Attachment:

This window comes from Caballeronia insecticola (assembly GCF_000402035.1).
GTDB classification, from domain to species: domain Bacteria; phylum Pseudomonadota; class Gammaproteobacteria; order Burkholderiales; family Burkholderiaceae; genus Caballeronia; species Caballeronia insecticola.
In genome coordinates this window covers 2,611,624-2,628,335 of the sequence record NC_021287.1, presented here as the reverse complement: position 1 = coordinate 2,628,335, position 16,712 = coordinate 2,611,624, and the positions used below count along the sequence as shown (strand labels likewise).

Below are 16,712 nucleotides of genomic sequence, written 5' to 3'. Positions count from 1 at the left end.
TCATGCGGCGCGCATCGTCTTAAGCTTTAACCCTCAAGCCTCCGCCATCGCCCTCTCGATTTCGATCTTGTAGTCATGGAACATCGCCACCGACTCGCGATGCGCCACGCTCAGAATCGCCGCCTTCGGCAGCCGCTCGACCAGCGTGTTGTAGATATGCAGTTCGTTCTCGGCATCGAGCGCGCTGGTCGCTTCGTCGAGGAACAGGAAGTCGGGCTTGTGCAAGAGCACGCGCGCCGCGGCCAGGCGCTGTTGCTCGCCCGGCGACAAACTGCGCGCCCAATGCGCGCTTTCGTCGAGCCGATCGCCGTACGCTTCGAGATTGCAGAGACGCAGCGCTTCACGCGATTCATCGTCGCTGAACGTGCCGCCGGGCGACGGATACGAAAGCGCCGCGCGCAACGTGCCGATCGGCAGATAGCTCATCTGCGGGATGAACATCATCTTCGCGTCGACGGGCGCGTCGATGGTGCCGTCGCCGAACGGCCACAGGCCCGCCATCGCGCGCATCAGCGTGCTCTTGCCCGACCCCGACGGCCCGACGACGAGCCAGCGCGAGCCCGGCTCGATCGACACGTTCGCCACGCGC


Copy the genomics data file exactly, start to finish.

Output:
This window comes from Caballeronia insecticola (assembly GCF_000402035.1).
GTDB classification, from domain to species: domain Bacteria; phylum Pseudomonadota; class Gammaproteobacteria; order Burkholderiales; family Burkholderiaceae; genus Caballeronia; species Caballeronia insecticola.
In genome coordinates this window covers 2,611,624-2,628,335 of the sequence record NC_021287.1, presented here as the reverse complement: position 1 = coordinate 2,628,335, position 16,712 = coordinate 2,611,624, and the positions used below count along the sequence as shown (strand labels likewise).

Below are 16,712 nucleotides of genomic sequence, written 5' to 3'. Positions count from 1 at the left end.
TCATGCGGCGCGCATCGTCTTAAGCTTTAACCCTCAAGCCTCCGCCATCGCCCTCTCGATTTCGATCTTGTAGTCATGGAACATCGCCACCGACTCGCGATGCGCCACGCTCAGAATCGCCGCCTTCGGCAGCCGCTCGACCAGCGTGTTGTAGATATGCAGTTCGTTCTCGGCATCGAGCGCGCTGGTCGCTTCGTCGAGGAACAGGAAGTCGGGCTTGTGCAAGAGCACGCGCGCCGCGGCCAGGCGCTGTTGCTCGCCCGGCGACAAACTGCGCGCCCAATGCGCGCTTTCGTCGAGCCGATCGCCGTACGCTTCGAGATTGCAGAGACGCAGCGCTTCACGCGATTCATCGTCGCTGAACGTGCCGCCGGGCGACGGATACGAAAGCGCCGCGCGCAACGTGCCGATCGGCAGATAGCTCATCTGCGGGATGAACATCATCTTCGCGTCGACGGGCGCGTCGATGGTGCCGTCGCCGAACGGCCACAGGCCCGCCATCGCGCGCATCAGCGTGCTCTTGCCCGACCCCGACGGCCCGACGACGAGCCAGCGCGAGCCCGGCTCGATCGACACGTTCGCCACGCGC